Reflection: diamonds are forever
Muscat, Oman – 27 March 2019 – Wetskills Water Challenge – Reflection
By Niel de Jong (Water Authority Hollands Noorderkwartier & Nationale Water Traineeship)
I was asked to reflect on the complete Wetskills programme, and what I brought me. Looking at my unpacked suitcase in front of me, I could say: beautiful souvenirs! And I have to admit that as I am writing this down, it makes me laugh a bit. The memories attached, however, do tell a story that is more worth sharing.
The Wetskills programme officially consists of three ingredients: young water professionals, cases from the water sector, and … pressure. On our second day, Wetskills senior Johan explained this philosophy: ‘With sufficient pressure, carbon dioxide can be transformed into diamonds. And similarly, ideas can be made into diamonds’. The metaphor rings and it sticks. But it also made me think further: ‘Diamonds are formed over millions, if not billions, of years. So, could we really make diamonds in just 10 days?’
Being on a 10-day, tight schedule meant that there was no time for properly reading into literature, or for our team to get used to each other and each other’s cultural differences. It meant that decisions had to be made fast. AND that there was very little time to go back on mistakes. Considering all of this, I honestly felt like coming up with a good solution would be like drafting a lot for the lottery. In my own group, specifically, it took us a long time to discover our case owner’s pain. So when our idea did finally crystallize and a business strategy formed that made sense, I felt proud and impressed. And I felt that the lottery could be ours.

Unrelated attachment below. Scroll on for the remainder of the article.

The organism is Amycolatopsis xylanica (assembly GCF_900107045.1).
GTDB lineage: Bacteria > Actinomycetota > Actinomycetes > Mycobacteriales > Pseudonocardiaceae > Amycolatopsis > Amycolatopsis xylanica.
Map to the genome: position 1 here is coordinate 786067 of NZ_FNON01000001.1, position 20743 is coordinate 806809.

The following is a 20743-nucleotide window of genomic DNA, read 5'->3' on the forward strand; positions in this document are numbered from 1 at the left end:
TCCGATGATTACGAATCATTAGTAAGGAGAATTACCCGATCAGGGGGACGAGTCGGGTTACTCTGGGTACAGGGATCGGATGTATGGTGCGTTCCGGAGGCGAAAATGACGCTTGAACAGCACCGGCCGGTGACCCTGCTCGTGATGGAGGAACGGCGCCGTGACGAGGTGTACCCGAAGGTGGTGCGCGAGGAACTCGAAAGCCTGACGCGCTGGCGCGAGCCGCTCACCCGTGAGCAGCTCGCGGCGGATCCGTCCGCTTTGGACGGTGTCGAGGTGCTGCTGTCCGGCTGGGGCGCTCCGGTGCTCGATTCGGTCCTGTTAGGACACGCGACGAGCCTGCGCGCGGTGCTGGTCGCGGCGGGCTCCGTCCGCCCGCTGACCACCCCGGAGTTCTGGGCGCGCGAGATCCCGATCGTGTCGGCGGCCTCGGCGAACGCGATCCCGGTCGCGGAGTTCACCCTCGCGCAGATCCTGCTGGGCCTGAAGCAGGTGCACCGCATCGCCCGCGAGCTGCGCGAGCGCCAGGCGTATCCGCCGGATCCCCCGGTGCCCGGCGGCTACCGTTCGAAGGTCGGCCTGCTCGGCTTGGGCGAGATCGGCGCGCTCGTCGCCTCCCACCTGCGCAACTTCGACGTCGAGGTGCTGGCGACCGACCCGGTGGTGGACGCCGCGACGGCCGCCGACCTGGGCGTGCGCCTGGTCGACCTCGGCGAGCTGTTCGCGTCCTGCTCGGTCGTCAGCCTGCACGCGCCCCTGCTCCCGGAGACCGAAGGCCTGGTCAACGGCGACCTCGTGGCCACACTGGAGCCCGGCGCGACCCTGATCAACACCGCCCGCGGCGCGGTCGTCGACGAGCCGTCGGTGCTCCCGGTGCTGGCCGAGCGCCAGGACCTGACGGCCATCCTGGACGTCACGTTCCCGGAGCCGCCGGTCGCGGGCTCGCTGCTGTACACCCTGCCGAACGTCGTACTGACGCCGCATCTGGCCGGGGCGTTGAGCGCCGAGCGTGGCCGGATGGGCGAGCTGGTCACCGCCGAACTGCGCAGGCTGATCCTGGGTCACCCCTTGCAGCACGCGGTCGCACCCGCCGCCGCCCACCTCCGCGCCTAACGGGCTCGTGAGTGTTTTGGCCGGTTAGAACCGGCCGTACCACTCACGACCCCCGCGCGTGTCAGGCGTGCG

On the morning before the final, we finally practiced our pitches for the first time, providing a first glimpse of the solutions that the other groups thought of. The pitches were still patchy, including my own that took over 3 and a half minutes (instead of the allowed 2 minutes). However, seeing and hearing the results convinced me of the truth in Johan’s words for the first time. Because, whereas there may be loose ends, the central idea of each group really was innovative and valuable!
The excellence of the ideas was only confirmed by the judge’s judgement in the finals, which leads me to summarize this first part of this blog. I still cannot pinpoint how exactly the programme influenced our outcome, but the Wetskills challenge has surely convinced me of the value of pressure. And I am now more convinced that communal nerves and adrenaline, when channelled and guided, enhance both productivity and quality.
A first part needs a second, which leaves me with some words on the other part of the Wetskills challenge; the part that made it OUR Wetskills challenge. OUR group was amazing. Both the Omani participants (all girls) and dr. Ahmed, our Omani host, took great initiative and were hospitable 24/7. The members from KAUST (Saudi Arabia) and Ajin (UAE) brought experience, knowledge, and some dessert solar power to provide energy at nights. And the Dutch participants and hosts give me good friends and future colleagues to tackle water problems with in the future, I am sure.
Thank you all!